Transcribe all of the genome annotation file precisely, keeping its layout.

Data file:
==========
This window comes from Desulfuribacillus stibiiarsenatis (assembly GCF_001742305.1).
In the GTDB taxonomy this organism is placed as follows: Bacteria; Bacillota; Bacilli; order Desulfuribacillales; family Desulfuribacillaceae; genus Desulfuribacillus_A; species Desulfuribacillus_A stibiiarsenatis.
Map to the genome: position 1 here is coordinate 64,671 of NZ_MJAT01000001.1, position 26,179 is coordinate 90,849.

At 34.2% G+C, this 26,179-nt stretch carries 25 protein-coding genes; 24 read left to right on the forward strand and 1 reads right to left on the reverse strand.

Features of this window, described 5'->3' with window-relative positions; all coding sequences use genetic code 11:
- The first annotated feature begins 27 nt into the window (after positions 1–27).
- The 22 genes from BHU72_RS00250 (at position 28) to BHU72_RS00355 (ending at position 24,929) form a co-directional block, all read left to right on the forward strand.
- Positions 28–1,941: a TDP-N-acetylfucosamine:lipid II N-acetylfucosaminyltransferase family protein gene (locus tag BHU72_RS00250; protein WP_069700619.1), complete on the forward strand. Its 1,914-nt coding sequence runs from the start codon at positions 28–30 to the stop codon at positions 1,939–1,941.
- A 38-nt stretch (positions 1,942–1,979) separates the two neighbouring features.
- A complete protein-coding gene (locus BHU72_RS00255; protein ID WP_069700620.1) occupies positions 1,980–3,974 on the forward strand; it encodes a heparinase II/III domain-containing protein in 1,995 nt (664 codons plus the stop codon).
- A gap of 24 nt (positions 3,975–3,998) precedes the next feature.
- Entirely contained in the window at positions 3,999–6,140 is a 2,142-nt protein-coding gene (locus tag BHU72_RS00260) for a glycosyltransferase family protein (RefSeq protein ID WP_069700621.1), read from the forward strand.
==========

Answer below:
This window comes from Desulfuribacillus stibiiarsenatis (assembly GCF_001742305.1).
In the GTDB taxonomy this organism is placed as follows: Bacteria; Bacillota; Bacilli; order Desulfuribacillales; family Desulfuribacillaceae; genus Desulfuribacillus_A; species Desulfuribacillus_A stibiiarsenatis.
Map to the genome: position 1 here is coordinate 64,671 of NZ_MJAT01000001.1, position 26,179 is coordinate 90,849.

At 34.2% G+C, this 26,179-nt stretch carries 25 protein-coding genes; 24 read left to right on the forward strand and 1 reads right to left on the reverse strand.

Features of this window, described 5'->3' with window-relative positions; all coding sequences use genetic code 11:
- The first annotated feature begins 27 nt into the window (after positions 1–27).
- The 22 genes from BHU72_RS00250 (at position 28) to BHU72_RS00355 (ending at position 24,929) form a co-directional block, all read left to right on the forward strand.
- Positions 28–1,941: a TDP-N-acetylfucosamine:lipid II N-acetylfucosaminyltransferase family protein gene (locus tag BHU72_RS00250; protein WP_069700619.1), complete on the forward strand. Its 1,914-nt coding sequence runs from the start codon at positions 28–30 to the stop codon at positions 1,939–1,941.
- A 38-nt stretch (positions 1,942–1,979) separates the two neighbouring features.
- A complete protein-coding gene (locus BHU72_RS00255; protein ID WP_069700620.1) occupies positions 1,980–3,974 on the forward strand; it encodes a heparinase II/III domain-containing protein in 1,995 nt (664 codons plus the stop codon).
- A gap of 24 nt (positions 3,975–3,998) precedes the next feature.
- Entirely contained in the window at positions 3,999–6,140 is a 2,142-nt protein-coding gene (locus tag BHU72_RS00260) for a glycosyltransferase family protein (RefSeq protein ID WP_069700621.1), read from the forward strand.